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Major Party Voting Records

Over the last 2 years, the Liberal-National Government has passed several pieces of legislation that have put the interests of big corporations and the wealthy ahead of everyday people and the environment. Instead of holding them to account, the Labor opposition voted with the Coalition Government. Here’s five votes that show how Labor has lost its way.

Vote 1: Tax Cuts for the Mega Rich
In July 2019, Labor voted with the Liberals to pass stage three of the government's income tax cuts, officially known as the
Treasury Laws Amendment (Tax Relief) Bill. This largely undid Australia’s progressive taxation system and locked in $95 billion in tax breaks for the wealthiest 20% of Australians. Analysis from the Parliamentary Budget Office suggests that the total tax cut legislation will cost Australia’s essential services $325 billion by the end of the decade, with high-income earners capturing almost 60% of the benefit.

Even though at the time Labor said they would repeal these tax cuts if they were elected, Labor has since backflipped and vowed to maintain these tax cuts. $95 billion is enough to close the funding gap for Australia’s primary schools for almost a decade, ensuring all Australian kids get a decent education. That money should be spent on vital public services. But Labor and the Liberals have promised to hand it over to the richest Australians – no matter what it costs the rest of us. The Greens opposed the stage 3 tax cuts, and will fight for a progressive tax system that makes billionaires, corporations and the ultra rich pay their fair share to fund health, education and job-creating renewable energy.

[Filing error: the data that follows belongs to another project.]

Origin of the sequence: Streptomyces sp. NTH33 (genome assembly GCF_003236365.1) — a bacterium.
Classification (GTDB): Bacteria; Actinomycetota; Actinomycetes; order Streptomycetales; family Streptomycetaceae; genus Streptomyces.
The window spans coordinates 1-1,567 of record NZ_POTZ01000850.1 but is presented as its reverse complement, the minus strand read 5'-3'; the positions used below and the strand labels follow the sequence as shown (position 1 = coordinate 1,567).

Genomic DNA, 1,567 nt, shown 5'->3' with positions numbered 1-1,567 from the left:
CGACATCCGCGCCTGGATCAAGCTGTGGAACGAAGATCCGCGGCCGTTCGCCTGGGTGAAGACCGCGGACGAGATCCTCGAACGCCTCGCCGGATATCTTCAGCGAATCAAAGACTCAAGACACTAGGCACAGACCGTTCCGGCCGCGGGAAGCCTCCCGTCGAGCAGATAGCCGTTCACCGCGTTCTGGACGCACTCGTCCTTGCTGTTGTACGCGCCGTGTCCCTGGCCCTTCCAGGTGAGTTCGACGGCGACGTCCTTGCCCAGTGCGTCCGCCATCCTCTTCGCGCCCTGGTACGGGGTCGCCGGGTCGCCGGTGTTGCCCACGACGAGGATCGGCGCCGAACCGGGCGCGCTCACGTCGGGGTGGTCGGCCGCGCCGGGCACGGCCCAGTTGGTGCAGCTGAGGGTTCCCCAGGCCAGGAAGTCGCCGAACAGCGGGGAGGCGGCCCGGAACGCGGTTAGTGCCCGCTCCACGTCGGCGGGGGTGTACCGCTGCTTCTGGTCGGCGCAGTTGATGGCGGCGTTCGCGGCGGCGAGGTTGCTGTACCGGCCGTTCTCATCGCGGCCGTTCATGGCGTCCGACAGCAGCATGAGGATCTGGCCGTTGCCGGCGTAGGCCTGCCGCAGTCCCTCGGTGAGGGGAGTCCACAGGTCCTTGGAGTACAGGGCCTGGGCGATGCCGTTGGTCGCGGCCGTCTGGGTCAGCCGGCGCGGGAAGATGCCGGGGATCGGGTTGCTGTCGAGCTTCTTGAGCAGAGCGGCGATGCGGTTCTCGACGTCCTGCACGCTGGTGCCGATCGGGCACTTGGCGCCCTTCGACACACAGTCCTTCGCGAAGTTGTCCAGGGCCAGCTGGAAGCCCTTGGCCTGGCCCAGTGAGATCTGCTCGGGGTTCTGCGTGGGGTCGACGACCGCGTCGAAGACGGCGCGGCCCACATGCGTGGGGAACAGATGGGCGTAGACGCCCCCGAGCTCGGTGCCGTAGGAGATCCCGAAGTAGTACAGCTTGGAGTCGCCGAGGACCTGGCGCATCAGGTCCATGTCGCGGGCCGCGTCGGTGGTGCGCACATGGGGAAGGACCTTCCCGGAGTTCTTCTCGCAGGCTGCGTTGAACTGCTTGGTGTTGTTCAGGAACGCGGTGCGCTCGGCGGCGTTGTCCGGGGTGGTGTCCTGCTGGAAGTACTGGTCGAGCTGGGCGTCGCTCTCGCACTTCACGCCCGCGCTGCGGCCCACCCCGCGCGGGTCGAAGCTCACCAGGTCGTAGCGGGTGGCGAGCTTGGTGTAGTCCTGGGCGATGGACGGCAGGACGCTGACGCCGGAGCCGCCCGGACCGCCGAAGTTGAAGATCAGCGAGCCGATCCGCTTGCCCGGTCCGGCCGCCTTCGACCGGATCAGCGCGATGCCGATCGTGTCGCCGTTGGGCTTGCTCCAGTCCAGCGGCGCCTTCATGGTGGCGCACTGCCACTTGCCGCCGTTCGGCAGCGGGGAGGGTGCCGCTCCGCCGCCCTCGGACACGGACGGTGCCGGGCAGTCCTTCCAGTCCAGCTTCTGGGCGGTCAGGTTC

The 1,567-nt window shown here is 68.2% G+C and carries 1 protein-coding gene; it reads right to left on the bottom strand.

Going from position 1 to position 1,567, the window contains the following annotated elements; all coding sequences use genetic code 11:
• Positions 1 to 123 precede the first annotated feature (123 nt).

Vote 2: Public Money for Coal and Gas
In May of 2021, the Liberals introduced the
Northern Australia Infrastructure Facility Amendment (Extension) Bill, which enables $5 billion of public money to be spent on fossil fuel projects like the Adani Carmichael mine and gas extraction in the Beetaloo Basin. Sadly, Labor voted with the Liberals to hand over public money to coal and gas corporations.

The NAIF, set up by Scott Morrison in 2015, is a massive slush fund designed to prop up the failing fossil fuel industry. In May, the Resources Minister stepped in to block the fund from investing $280 million in a north Queensland wind farm – insisting that the money go to coal and gas instead.

The Greens voted against this bill. We believe that Australia should be investing in job-creating renewable energy, not coal and gas. Instead, Labor voted to expand Morrison’s slush fund – actively funding climate change, and committing public money to an industry without a future.

Vote 3: Cutting Jobseeker below the Poverty Line
After months where the doubled Jobseeker rate lifted millions in Australia out of poverty, on February 2021, the Government introduced the
Social Services Legislation Amendment (Income Support) Bill, which set the JobSeeker rate to just $43.50 a day – plunging millions of Australians into poverty overnight. The Greens moved an amendment calling on the Government to raise the rate of Jobseeker above the poverty line, but Labor voted with the Liberals to defeat the amendment.